Winter 2009: Online Exclusive

Ali Crown 85C

Ali Crown 85C, Center for Women at Emory

Ann Borden


Dona Yarbrough, Center for Women at Emory

Kay Hinton

Saralyn Chesnut

Saralyn Chesnut 95PhD, LGBT Life

Bryan Meltz

Michael Shutt

Michael Shutt, LGBT Life

Kay Hinton

Passing the Torch

First directors of centers for women and LGBT community make way

By Paige P. Parvin 96G

The early 1990s saw the beginnings of two vibrant new resources on the University campus—the Center for Women at Emory (CWE) and the Office of Lesbian, Gay, Bisexual, and Transgender (LGBT) Life. Born of a marriage between community need and administrative foresight, these progressive initiatives have taken concrete shape as warm, lively centers of activity for women and LGBT students, faculty, and staff.

Some fifteen years later, Emory is experiencing the end of an epoch as the first directors of both offices retire.

Ali Crown 85C already had served in various roles (including student) at Emory for more than ten years when she was appointed director of the Center for Women at Emory, then called the Women’s Center, in 1991. A longtime women’s advocate, particularly in the arena of reproductive rights, Crown had been on the President’s Commission for the Status of Women since 1980. “Ever since I arrived on campus I’ve been rabble-rousing for women,” she told Emory Magazine in 2003.

Under Crown’s leadership, the center became a firmly established source of support, social networking, intellectual exchange, and inspiration for women across the University. Its offerings span a wide range, from the Nursing Nest, where mothers can find a cozy corner, to counseling services, professional advocacy, health information, support groups, referrals, and an extensive library.

Signature programs include the Mary Lynn Morgan Annual Lectureship on Women in the Health Professions; Telling Our Stories; the Unsung Heroine awards; financial seminars for women; a Women’s Health and Wellness lunch and learn series; and Conversations on Mid- and Late-Life Transitions.

“Because I am the first director,” Crown says, “it has been not just my responsibility, but my privilege, to set the tone and culture for the center.”

Last fall, that responsibility fell to Dona Yarbrough, who assumed directorship of the CWE in September. Yarbrough came to Emory from Tufts University, where she served as director of the Lesbian, Gay, Bisexual and Transgender Center and a lecturer in women’s studies. Prior to working at Tufts, she worked in the women’s center at the University of Virginia, where she also earned an MA and PhD in English.

Yarbrough was impressed with Emory from the start. “There are so many enormous things going on here that make it a very exciting place to be,” she told the CWE newsletter, Women’s News and Narratives, when she arrived.

Like the Center for Women, Emory’s Office of LGBT Life has grown from earnest roots into a flourishing center of programs, events, and services for LGBT community members. Saralyn Chesnut 94PhD, a doctoral candidate in the Institute for Liberal Arts at the time, joined in the catalytic 1992 march on the Quad when a group of students rallied to protest the administration’s handling of a gay harassment case. A few months later, she took leadership of the new office, one of the first of its kind in the South.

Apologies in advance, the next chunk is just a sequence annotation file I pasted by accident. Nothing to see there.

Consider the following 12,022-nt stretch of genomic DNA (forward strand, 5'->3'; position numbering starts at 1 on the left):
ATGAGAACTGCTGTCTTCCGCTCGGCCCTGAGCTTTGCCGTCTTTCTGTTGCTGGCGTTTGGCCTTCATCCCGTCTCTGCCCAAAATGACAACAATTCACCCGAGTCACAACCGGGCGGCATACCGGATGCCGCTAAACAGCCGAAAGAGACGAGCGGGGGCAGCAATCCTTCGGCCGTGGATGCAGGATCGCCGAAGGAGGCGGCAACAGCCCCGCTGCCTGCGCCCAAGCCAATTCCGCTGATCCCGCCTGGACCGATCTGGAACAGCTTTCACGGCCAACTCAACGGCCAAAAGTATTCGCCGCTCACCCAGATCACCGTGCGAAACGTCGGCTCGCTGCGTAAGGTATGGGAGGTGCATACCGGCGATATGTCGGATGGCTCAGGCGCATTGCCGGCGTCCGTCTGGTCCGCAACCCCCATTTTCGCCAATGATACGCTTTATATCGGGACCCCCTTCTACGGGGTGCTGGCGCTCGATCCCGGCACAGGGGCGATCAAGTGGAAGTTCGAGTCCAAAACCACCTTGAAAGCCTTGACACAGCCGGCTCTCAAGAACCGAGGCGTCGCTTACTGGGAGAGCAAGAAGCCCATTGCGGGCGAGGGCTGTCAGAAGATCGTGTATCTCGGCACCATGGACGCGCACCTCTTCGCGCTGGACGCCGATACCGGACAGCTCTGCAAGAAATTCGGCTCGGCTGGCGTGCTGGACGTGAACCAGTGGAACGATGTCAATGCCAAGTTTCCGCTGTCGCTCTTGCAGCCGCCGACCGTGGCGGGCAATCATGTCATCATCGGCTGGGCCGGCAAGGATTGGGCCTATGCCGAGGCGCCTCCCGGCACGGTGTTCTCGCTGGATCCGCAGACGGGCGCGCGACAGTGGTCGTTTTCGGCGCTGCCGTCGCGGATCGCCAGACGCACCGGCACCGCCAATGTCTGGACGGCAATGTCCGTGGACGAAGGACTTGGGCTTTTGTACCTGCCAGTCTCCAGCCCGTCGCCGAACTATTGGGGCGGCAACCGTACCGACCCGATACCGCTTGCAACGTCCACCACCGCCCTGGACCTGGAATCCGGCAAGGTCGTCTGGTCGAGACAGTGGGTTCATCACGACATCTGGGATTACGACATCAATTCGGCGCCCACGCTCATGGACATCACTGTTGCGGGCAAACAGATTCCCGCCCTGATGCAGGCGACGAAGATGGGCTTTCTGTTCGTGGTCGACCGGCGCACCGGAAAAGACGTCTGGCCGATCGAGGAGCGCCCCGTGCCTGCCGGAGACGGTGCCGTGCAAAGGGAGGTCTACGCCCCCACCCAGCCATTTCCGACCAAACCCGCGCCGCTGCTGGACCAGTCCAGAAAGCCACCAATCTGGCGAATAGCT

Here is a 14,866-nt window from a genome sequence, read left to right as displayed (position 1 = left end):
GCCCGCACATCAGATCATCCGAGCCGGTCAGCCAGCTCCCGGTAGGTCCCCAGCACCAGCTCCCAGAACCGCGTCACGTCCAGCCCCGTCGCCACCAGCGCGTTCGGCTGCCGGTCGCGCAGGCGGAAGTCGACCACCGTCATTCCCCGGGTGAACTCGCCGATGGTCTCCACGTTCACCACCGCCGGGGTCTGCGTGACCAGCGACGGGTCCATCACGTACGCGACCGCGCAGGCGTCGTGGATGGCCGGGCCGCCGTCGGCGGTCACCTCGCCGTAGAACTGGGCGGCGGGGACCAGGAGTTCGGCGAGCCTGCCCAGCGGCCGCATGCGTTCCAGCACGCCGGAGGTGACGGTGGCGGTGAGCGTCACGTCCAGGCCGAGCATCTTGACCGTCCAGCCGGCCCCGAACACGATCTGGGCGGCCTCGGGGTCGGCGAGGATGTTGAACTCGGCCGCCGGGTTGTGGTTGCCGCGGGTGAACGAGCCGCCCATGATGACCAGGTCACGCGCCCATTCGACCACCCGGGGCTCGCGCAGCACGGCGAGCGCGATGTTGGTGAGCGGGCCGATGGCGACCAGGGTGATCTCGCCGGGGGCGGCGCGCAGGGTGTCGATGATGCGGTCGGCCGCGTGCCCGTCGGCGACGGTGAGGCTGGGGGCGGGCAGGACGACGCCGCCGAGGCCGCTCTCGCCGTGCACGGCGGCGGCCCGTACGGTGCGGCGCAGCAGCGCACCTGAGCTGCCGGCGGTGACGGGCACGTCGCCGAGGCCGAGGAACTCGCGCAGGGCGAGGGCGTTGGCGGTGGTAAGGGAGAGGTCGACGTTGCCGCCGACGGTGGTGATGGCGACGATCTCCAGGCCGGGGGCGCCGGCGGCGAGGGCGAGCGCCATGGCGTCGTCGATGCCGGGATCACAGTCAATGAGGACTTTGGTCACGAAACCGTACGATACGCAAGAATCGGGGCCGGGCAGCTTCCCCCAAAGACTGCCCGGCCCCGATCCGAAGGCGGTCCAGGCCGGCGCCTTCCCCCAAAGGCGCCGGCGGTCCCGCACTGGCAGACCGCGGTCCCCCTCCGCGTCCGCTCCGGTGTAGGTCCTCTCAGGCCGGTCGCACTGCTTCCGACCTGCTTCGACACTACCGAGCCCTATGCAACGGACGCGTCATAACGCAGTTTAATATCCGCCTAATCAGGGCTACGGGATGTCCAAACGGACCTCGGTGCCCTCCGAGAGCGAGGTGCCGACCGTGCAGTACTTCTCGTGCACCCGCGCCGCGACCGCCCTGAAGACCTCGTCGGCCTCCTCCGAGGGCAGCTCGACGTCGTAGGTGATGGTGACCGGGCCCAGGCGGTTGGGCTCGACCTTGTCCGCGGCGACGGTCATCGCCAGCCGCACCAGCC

“When this job came along, it was the perfect combination of academia and activism,” Chesnut says. “It was a chance to make a difference here and also teach on a college campus.”

And make a difference it did. Within a year of Chesnut’s appointment, sexual orientation was added to Emory’s Equal Opportunity Policy (EOP); in 1995, she was instrumental in the University’s decision to offer domestic partner benefits to employees. Chesnut also helped create the annual Pride Banquet, the Gay and Lesbian Film Festival, the Safe Space program, and Emory’s participation in National Coming Out Day. More recently, she joined the President’s Commission on LGBT Concerns in successfully advocating for the EOP to be revised to protect transgender people.

“I’m just really happy to have had the opportunity to be a part of making change. And I think Emory will keep moving in the right direction,” says Chesnut, who will continue to teach American and Women’s Studies courses as adjunct assistant professor in the Graduate Institute of the Liberal Arts.

For the Office of LGBT Life, the right direction will be guided by Michael Shutt, assistant dean for Campus Life and the office’s new director. Shutt came to Emory from the University of Georgia, where he was director of the LGBT Resource Center from 2005 to 2008. As the founding director of the center, Shutt, much like Chesnut, helped guide UGA to a new nondiscrimination and anti-harassment policy, domestic partner benefits, and a Safe Space program for the LGBT community. Shutt earned his PhD from UGA in student affairs administration.

“I am excited to be at an institution of higher education with a relatively longstanding commitment to the lesbian, gay, bisexual, transgender, and queer (LGBTQ) communities,” Shutt says. “When the office opened, Emory joined nine other colleges and universities in providing support services for the LGBTQ communities and it was the first in the South. Today, Emory is listed among the top one hundred most inclusive universities in The Advocate College Guide for LGBT Students and has earned 4.5 of 5 stars in the LGBT-Friendly Campus Climate Index, a national benchmarking tool launched in 2008 by a nonprofit organization called Campus Pride. Being a leader in this work is exciting and challenging. It is exciting because there is obvious support for the work our office engages in on a daily basis, but a major challenge is not becoming complacent, as there is still much work to be done.”

Back to top

Winter 2009

Of Note


Campaign Emory Update


Online Exclusives